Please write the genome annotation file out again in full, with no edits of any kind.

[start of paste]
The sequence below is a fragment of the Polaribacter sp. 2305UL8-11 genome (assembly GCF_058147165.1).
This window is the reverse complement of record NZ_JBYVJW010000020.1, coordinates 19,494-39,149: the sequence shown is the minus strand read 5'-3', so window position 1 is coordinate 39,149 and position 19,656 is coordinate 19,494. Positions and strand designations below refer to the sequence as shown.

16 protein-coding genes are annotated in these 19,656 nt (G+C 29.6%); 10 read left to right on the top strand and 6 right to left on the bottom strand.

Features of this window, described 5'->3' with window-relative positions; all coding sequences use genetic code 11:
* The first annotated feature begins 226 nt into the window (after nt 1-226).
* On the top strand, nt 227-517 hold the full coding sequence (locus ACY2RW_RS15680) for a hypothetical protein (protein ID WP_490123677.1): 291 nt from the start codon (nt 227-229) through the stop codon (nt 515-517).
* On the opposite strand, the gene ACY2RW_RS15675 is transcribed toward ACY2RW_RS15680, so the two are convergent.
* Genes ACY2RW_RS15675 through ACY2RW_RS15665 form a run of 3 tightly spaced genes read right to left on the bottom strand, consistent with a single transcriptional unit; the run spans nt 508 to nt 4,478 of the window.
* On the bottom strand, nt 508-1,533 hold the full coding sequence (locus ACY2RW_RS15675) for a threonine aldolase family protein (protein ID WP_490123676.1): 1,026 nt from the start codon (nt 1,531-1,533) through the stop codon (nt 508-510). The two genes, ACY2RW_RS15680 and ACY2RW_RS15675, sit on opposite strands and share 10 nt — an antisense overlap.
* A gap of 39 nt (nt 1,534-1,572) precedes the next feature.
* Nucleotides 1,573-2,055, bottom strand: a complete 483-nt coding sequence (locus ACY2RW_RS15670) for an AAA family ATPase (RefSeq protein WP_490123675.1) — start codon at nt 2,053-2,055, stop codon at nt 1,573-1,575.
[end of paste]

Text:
The sequence below is a fragment of the Polaribacter sp. 2305UL8-11 genome (assembly GCF_058147165.1).
This window is the reverse complement of record NZ_JBYVJW010000020.1, coordinates 19,494-39,149: the sequence shown is the minus strand read 5'-3', so window position 1 is coordinate 39,149 and position 19,656 is coordinate 19,494. Positions and strand designations below refer to the sequence as shown.

16 protein-coding genes are annotated in these 19,656 nt (G+C 29.6%); 10 read left to right on the top strand and 6 right to left on the bottom strand.

Features of this window, described 5'->3' with window-relative positions; all coding sequences use genetic code 11:
* The first annotated feature begins 226 nt into the window (after nt 1-226).
* On the top strand, nt 227-517 hold the full coding sequence (locus ACY2RW_RS15680) for a hypothetical protein (protein ID WP_490123677.1): 291 nt from the start codon (nt 227-229) through the stop codon (nt 515-517).
* On the opposite strand, the gene ACY2RW_RS15675 is transcribed toward ACY2RW_RS15680, so the two are convergent.
* Genes ACY2RW_RS15675 through ACY2RW_RS15665 form a run of 3 tightly spaced genes read right to left on the bottom strand, consistent with a single transcriptional unit; the run spans nt 508 to nt 4,478 of the window.
* On the bottom strand, nt 508-1,533 hold the full coding sequence (locus ACY2RW_RS15675) for a threonine aldolase family protein (protein ID WP_490123676.1): 1,026 nt from the start codon (nt 1,531-1,533) through the stop codon (nt 508-510). The two genes, ACY2RW_RS15680 and ACY2RW_RS15675, sit on opposite strands and share 10 nt — an antisense overlap.
* A gap of 39 nt (nt 1,534-1,572) precedes the next feature.
* Nucleotides 1,573-2,055, bottom strand: a complete 483-nt coding sequence (locus ACY2RW_RS15670) for an AAA family ATPase (RefSeq protein WP_490123675.1) — start codon at nt 2,053-2,055, stop codon at nt 1,573-1,575.